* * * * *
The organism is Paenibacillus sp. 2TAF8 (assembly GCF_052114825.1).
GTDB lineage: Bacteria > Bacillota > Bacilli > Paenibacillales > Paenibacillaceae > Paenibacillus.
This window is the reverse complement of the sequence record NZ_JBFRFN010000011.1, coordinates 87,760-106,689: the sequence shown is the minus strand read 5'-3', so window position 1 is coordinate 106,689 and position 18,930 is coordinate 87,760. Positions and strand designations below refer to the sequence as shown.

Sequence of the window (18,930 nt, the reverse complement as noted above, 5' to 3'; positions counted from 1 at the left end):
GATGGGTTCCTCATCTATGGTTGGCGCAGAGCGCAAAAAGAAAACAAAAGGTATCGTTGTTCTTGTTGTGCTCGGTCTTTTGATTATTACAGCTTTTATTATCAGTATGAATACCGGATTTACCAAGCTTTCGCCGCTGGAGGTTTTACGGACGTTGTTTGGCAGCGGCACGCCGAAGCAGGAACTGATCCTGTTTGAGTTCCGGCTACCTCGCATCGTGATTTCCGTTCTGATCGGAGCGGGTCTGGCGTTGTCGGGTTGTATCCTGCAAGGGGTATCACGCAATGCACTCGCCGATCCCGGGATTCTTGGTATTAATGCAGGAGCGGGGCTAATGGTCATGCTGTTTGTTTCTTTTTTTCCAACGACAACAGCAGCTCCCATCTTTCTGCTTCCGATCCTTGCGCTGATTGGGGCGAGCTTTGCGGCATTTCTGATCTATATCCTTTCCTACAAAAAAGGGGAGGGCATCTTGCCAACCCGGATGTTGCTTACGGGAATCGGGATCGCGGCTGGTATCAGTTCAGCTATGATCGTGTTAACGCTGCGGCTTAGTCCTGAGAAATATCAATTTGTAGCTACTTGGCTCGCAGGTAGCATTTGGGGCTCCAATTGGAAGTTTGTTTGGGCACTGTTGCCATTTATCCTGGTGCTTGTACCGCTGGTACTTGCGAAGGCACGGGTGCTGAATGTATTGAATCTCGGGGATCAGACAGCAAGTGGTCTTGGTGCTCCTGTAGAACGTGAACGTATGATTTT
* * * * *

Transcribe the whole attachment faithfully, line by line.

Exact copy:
The organism is Paenibacillus sp. 2TAF8 (assembly GCF_052114825.1).
GTDB lineage: Bacteria > Bacillota > Bacilli > Paenibacillales > Paenibacillaceae > Paenibacillus.
This window is the reverse complement of the sequence record NZ_JBFRFN010000011.1, coordinates 87,760-106,689: the sequence shown is the minus strand read 5'-3', so window position 1 is coordinate 106,689 and position 18,930 is coordinate 87,760. Positions and strand designations below refer to the sequence as shown.

Sequence of the window (18,930 nt, the reverse complement as noted above, 5' to 3'; positions counted from 1 at the left end):
GATGGGTTCCTCATCTATGGTTGGCGCAGAGCGCAAAAAGAAAACAAAAGGTATCGTTGTTCTTGTTGTGCTCGGTCTTTTGATTATTACAGCTTTTATTATCAGTATGAATACCGGATTTACCAAGCTTTCGCCGCTGGAGGTTTTACGGACGTTGTTTGGCAGCGGCACGCCGAAGCAGGAACTGATCCTGTTTGAGTTCCGGCTACCTCGCATCGTGATTTCCGTTCTGATCGGAGCGGGTCTGGCGTTGTCGGGTTGTATCCTGCAAGGGGTATCACGCAATGCACTCGCCGATCCCGGGATTCTTGGTATTAATGCAGGAGCGGGGCTAATGGTCATGCTGTTTGTTTCTTTTTTTCCAACGACAACAGCAGCTCCCATCTTTCTGCTTCCGATCCTTGCGCTGATTGGGGCGAGCTTTGCGGCATTTCTGATCTATATCCTTTCCTACAAAAAAGGGGAGGGCATCTTGCCAACCCGGATGTTGCTTACGGGAATCGGGATCGCGGCTGGTATCAGTTCAGCTATGATCGTGTTAACGCTGCGGCTTAGTCCTGAGAAATATCAATTTGTAGCTACTTGGCTCGCAGGTAGCATTTGGGGCTCCAATTGGAAGTTTGTTTGGGCACTGTTGCCATTTATCCTGGTGCTTGTACCGCTGGTACTTGCGAAGGCACGGGTGCTGAATGTATTGAATCTCGGGGATCAGACAGCAAGTGGTCTTGGTGCTCCTGTAGAACGTGAACGTATGATTTT